Scientists developing nerve agent fighting drugs

Scientists at Ohio State University are developing new drugs designed to regenerate a critical enzyme in the human body that is altered after exposure to chemical warfare agents.

Christopher Hadad, a chemistry professor at OSU, is utilizing the resources of the Ohio Supercomputer Center to develop a more effective antidote to organophosphorus nerve agents, according to

"This project is a combination of synthetic and computational organic chemistry conducted through OSC at Ohio State, and biochemical studies conducted by colleagues at the U.S. Army Medical Research Institute of Chemical Defense at Aberdeen Proving Ground in Maryland," Hadad said, according to

OP nerve agents stop an enzyme called acetylcholinesterase from turning off messages being delivered by a neurotransmitter called acetylcholine that is capable of activating various muscles, glands and organs throughout the body.

After being exposed to OP agents, acetylcholinesterase alters its structure through an “aging” process, and is left unable to perform its normal functions. Without an effective antidote, neurosynaptic communication continues ceaselessly, causing uncontrolled secretions from the mouth, eyes and nose, as well as severe muscle spasms that, if left without treatment, cause death.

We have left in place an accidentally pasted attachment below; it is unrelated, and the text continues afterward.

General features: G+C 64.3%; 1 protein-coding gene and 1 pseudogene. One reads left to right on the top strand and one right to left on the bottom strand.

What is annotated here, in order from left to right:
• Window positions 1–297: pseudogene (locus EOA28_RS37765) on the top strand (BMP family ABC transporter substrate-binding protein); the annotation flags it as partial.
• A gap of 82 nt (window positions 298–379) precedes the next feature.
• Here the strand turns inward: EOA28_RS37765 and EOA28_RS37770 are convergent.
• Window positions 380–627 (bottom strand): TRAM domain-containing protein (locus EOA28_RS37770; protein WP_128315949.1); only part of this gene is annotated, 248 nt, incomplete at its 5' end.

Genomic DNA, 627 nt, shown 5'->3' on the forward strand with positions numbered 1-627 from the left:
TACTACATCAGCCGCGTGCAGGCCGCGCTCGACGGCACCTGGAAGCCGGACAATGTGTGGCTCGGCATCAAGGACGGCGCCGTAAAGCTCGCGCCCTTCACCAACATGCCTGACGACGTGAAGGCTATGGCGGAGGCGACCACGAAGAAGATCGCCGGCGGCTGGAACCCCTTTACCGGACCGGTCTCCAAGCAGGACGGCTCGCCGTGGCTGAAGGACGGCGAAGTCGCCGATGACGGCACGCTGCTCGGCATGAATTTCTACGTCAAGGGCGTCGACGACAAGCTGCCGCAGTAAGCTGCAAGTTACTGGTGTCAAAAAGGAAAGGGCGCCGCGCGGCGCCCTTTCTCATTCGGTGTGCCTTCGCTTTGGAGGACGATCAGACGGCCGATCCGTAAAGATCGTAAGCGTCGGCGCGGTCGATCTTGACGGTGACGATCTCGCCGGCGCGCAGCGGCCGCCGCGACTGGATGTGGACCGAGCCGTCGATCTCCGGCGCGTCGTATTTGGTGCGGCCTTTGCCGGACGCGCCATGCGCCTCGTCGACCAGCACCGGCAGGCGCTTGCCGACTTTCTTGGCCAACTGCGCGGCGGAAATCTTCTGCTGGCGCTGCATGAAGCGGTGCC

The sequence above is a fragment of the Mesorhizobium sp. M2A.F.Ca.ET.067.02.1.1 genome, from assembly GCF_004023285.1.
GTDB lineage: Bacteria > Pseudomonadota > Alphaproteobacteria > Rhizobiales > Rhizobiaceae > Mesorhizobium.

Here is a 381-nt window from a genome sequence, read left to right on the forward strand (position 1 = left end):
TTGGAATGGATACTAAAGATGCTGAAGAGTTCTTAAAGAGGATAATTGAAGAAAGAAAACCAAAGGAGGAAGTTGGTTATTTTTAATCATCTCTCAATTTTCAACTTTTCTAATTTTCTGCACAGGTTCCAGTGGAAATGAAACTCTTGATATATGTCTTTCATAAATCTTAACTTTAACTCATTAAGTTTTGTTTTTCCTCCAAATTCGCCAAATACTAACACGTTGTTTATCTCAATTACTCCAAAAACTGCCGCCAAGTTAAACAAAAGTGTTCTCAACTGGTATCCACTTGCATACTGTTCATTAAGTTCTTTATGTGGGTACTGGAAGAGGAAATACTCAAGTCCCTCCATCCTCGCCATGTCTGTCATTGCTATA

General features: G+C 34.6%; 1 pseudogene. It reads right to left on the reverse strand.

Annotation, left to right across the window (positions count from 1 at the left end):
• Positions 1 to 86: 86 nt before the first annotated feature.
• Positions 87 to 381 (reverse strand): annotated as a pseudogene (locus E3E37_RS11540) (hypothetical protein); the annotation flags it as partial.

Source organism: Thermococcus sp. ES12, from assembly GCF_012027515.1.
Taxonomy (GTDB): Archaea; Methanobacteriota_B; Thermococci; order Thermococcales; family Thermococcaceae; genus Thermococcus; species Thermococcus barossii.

The focus of a number of studies has been on the creation of antidotes that block the activity of the nerve agent by introducing oxime compounds. These compounds adhere to a phosphorus atom of the nerve agent after it has bound to acetylcholinesterase, and then split it away from the enzyme, allowing the acetylcholinesterase to engage with receptors and relax the tissues.

In some cases, however, the combined nerve agent and acetylcholinesterase molecule are left unreceptive to oxime compounds through the “aging” process, reports.

Hadad’s study focuses on the identification of compounds that limit the process and allow treatment with oximes to provide total recovery for those exposed. The project is investigating OP agents such as Tabun, VX, VR, sarin and Soman, all of which adopt similar molecular structures when aging.

Throughout the project, Hadad has been using computational studies to guide him through each objective, as well as to understand the observed results of each experiment.

"Dr. Hadad's work on this project has made use of a range of the tools of electronic structure theory, molecular docking, molecular dynamics and hybrid quantum mechanical/molecular mechanical methods," Ashok Krishnamurthy, the interim co-executive director of OSC, said, reports.